On Frightened Rabbit’s sophomore album, “The Midnight Organ Fight,” frontman Scott Hutchison found himself as a songwriter and delivered tunes that were heart-wrenching and sometimes uplifting. Occasionally, I wanted to shed a tear for what the man had gone through even though I obviously don’t know him personally.
The band’s third album, “The Winter of Mixed Drinks,” is titled like a period it seems we’ve all gone through. Hutchison sang about the pointlessness of material objects, old flings and how he was not miserable, not any more, even though he knew “the dark can return/with the flick of a switch.” The rest of the band stepped up with complicated and beautiful compositions.
Both albums showed growth from Frightened Rabbit’s lesser but still good debut album, “Sing the Greys.”
With “Pedestrian Verse,” the band has come together as a whole. Hutchison wrote some songs with the band and others about, yes, another recent breakup. (Poor guy.)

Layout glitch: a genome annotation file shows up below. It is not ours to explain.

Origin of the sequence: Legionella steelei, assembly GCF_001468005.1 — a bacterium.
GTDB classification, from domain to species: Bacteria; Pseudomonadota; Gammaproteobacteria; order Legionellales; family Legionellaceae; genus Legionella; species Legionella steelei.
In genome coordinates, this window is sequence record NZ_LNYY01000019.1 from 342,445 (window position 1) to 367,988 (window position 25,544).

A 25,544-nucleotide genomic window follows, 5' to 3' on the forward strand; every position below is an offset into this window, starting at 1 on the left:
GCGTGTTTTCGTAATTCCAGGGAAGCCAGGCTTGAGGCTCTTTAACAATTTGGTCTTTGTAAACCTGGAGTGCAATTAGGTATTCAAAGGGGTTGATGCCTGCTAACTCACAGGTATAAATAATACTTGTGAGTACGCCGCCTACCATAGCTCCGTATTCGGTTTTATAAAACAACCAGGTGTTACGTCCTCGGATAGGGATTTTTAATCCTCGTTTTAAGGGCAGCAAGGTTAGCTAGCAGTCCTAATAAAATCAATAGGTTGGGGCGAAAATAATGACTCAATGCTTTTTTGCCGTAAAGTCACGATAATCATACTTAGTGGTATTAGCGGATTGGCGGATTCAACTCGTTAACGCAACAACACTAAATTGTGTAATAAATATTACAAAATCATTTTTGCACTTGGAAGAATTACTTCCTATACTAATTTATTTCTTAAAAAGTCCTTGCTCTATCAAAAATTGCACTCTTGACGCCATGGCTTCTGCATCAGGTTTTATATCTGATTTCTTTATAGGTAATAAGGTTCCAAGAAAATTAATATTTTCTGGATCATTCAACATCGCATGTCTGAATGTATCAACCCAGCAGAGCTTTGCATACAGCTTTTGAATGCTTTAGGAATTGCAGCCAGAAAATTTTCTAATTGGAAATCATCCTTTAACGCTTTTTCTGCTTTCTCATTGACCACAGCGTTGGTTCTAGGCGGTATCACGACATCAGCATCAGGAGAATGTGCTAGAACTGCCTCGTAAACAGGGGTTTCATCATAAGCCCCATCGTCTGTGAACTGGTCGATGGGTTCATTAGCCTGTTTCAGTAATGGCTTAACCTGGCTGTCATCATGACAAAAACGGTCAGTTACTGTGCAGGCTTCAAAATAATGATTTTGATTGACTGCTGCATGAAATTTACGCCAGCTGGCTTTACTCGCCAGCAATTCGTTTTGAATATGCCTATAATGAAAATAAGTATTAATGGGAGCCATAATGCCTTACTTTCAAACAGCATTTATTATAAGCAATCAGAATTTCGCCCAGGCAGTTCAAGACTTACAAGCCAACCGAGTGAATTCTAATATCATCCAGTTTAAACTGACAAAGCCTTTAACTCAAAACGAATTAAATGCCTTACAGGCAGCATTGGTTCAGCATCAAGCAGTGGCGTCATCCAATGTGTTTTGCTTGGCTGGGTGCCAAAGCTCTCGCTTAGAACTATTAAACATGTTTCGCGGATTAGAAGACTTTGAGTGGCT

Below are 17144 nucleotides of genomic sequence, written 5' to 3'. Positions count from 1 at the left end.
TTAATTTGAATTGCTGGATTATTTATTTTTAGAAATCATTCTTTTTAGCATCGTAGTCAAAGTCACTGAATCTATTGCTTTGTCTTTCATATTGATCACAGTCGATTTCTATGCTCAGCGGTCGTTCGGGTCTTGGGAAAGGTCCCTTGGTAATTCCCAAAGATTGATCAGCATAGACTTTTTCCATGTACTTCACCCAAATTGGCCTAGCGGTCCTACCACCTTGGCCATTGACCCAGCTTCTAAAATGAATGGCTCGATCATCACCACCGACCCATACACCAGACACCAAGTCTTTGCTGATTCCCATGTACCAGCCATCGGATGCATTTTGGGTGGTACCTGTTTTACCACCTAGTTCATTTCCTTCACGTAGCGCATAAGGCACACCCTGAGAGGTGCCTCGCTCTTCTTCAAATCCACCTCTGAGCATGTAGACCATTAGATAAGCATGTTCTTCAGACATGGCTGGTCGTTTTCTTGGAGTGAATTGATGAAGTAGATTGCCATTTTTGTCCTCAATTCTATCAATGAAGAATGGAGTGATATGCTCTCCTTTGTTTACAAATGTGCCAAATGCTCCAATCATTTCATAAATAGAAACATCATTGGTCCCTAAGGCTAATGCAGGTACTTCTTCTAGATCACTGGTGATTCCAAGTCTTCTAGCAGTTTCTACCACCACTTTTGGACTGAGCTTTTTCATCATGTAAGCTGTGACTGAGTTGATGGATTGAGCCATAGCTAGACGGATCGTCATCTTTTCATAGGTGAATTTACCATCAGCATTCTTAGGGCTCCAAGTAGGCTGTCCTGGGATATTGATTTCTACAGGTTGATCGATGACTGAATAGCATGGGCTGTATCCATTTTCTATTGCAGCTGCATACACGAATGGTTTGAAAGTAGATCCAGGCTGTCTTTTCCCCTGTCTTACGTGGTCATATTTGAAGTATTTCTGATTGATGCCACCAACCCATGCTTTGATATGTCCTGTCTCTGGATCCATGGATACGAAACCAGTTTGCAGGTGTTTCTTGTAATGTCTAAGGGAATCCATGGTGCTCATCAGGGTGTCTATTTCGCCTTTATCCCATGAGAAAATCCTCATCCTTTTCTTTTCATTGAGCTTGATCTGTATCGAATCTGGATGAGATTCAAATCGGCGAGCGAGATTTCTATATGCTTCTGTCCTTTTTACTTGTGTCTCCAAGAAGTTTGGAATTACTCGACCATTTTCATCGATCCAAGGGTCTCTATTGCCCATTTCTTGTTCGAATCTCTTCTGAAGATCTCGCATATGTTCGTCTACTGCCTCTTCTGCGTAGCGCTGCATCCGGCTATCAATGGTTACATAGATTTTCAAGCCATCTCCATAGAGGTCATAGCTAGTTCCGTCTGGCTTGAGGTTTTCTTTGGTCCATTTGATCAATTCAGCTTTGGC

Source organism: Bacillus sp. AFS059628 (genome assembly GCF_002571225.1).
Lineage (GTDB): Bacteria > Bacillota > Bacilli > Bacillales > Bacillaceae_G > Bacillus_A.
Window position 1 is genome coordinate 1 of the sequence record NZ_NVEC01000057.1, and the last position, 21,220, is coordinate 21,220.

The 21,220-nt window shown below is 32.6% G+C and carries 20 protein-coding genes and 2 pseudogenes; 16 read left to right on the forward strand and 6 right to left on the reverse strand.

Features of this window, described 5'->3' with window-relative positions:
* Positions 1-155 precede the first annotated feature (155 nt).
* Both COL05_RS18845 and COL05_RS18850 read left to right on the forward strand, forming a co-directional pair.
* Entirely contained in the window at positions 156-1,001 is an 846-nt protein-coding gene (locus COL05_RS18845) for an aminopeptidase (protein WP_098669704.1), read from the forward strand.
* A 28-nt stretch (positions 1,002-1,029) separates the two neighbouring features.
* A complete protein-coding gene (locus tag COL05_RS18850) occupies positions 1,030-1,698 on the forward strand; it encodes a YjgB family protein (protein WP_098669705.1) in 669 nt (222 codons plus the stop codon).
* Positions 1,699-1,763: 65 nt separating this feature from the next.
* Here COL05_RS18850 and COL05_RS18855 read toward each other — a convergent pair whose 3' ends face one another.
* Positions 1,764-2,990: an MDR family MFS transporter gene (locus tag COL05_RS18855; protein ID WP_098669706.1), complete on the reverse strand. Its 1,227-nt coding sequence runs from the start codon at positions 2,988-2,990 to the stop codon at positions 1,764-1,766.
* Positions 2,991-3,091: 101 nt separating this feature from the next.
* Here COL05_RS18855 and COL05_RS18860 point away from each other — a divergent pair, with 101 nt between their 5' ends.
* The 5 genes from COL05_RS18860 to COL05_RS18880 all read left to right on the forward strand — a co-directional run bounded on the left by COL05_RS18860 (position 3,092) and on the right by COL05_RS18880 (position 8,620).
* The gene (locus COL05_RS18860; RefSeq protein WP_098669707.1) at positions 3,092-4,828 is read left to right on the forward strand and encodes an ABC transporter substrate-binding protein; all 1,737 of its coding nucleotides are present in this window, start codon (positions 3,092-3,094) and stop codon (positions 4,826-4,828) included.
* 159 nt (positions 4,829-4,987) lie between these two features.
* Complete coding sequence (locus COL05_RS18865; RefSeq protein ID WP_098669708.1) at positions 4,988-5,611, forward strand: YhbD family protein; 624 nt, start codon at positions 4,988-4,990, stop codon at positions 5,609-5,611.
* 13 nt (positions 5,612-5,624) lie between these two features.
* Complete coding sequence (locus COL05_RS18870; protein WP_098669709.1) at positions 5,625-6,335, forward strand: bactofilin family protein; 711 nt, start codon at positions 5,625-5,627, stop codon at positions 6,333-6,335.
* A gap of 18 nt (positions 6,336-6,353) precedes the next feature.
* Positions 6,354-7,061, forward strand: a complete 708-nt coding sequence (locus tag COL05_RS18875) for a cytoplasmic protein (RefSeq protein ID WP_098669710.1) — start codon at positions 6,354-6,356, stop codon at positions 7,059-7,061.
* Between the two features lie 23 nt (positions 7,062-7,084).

“The Woodpile” is a standout about spending too much time alone and needing some bright spots to be brought back into your life. Hutchinson sings “I spent too long alone tonight…Come find me now/we’ll hide out” while the band’s guitars crash and shimmer all around him.
Songs such as “The Woodpile” and “Oil Slick” have a worn-in feel, which apparently comes from the band having played through the songs before recording. They also feel lush, like if Coldplay adopted more acoustic guitars, Scottish accents and a drab, gray outlook appropriate for an album recorded in South Wales.
Everything is very textured — guitars dance around drummer Grant Hutchison’s rising and falling beats while horns and other textures swell in the background.
Only “Nitrous Gas” has a one-man-and-a-guitar sound, reminiscent of previous Frightened Rabbit favorites such as “Poke.” It even has lyrics that reference writing sad songs such as “Suck in the bright red major key/Spit out the blue minor misery/I’m dying to bring you down with me.”
There’s something triumphant the band brings even with the sadness, maybe because singing about it means you’re getting over it. Maybe it’s all of the album’s textures.
Either way, I’m happy to see the band moving forward while still doing all the things it does best.